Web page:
Naval Postgraduate School (NPS) students Lt. Eric Kinzbrunner and Lt. Cmdr. Matthew Argenziano are in the midst of their research theses in the university’s Graduate School of Engineering and Applied Sciences. And with the assistance of their advisor, Research Assistant Professor Mark Karpenko, the two space systems students may just have an immediate impact on NASA’s deep space observation satellite, the Kepler Spacecraft.
“Satellites and space systems engineering are critical to our missions,” said Argenziano. “It improves our effectiveness and keeps our Sailors and troops safe and it’s something that we need to maintain and advance.”
The Kepler Spacecraft is a “planet-hunting telescope,” said Karpenko, designed to hunt space for earth-like planets rotating other stars. During its time in space, two of Kepler’s four reaction wheels that create the stability necessary to point accurately have surpassed their life span. The spacecraft is still operational, but with two less reaction wheels, researchers now have several interesting questions, some of which Kinzbrunner and Argenziano may help answer.
“The main objective of my thesis is to determine the pointing accuracy achievable at various possible science attitudes with the remaining two reaction wheels,” said Kinzbrunner. “In order to support this objective, different models of the Kepler solar torque disturbance will be compared to each other and empirical data.”
During Kepler’s original mission it was able to confirm 978 planets in the Cygnus constellation. Now with its limited capabilities, discoveries are being made on how to reappropriate the craft. “Before the reaction wheel failures, Kepler had already completed its original mission,” said Karpenko. “But, since Kepler still has two functioning wheels we can ask questions like, what can we do now with this spacecraft and its remaining fuel and capabilities? How can we minimize the amount of fuel we are going to use in order to prolong and extend its life expectancy? Or, is it possible to conduct science operations without using any fuel at all?”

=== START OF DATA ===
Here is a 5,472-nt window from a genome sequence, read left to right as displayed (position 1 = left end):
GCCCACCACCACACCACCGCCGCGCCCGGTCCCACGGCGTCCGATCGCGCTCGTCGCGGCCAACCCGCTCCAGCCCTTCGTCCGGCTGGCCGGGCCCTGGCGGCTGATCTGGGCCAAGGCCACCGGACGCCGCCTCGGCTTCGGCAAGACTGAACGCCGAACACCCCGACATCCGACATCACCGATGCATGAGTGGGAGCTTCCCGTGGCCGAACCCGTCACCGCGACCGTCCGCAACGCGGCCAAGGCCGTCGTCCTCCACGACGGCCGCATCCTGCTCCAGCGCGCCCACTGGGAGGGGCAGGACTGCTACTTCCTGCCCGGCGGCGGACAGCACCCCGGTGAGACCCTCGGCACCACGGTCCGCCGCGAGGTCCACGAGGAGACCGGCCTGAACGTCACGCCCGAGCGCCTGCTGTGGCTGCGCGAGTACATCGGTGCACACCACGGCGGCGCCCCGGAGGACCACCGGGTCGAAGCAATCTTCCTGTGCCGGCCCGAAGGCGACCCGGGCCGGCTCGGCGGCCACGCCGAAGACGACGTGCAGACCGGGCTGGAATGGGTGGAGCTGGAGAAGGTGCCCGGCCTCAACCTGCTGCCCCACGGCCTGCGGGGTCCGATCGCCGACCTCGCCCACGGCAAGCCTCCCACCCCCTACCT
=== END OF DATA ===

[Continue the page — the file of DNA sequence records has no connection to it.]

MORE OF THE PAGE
While holding the spacecraft stable to observe the Cygnus constellation, Kepler’s reaction wheels wind-up to counteract the natural force that comes from solar radiation and other disturbances that exist in the space environment. This stored energy needs to be released or dumped periodically, which is one of Kepler’s greatest energy expenditures.
“Based on initial simulations,” said Argenziano, “it seems that there could be more efficient ways of momentum dumping than are currently being employed. By using an optimal control algorithm, and applying different constraints to the model, it is possible to determine the best way of inserting or removing momentum from the reaction wheels and end up pointing the satellite in the desired direction. This in turn can save a significant amount of fuel.”
During the process of finding efficient methods of momentum dumping and means to stabilize the satellite with its two remaining wheels, Karpenko’s students are also looking at similar ideas for future space missions.
“I am hoping the optimal control algorithms we are developing [at NPS] will be applied to new satellites coming out in the field,” said Argenziano. “The application of optimal control for the K2 mission of Kepler has made some discoveries within momentum dumping that if this is applied we can significantly save on fuel that is being used.”
The available energy in the space environment, such as the solar radiation pressure, can also be considered as an energy source in order to assist the spacecraft in some of its operational maneuvers. Karpenko considers this idea, which goes against the conventional wisdom, to be a vital discovery that may impact future space missions.
“If it’s possible to redefine the standard operations using some of the ideas that students are working on at NPS,” said Karpenko, “it is conceivable that we can prolong mission life by using less fuel as we become more efficient. That translates to improving the science return of a satellite. It’s a significant amount of dollars to build and launch a spacecraft such as Kepler. So by saving fuel, we can keep that satellite operating longer. It’s not the reduction in the cost of the spacecraft, but the extra time that we can keep producing science, that translates to savings.”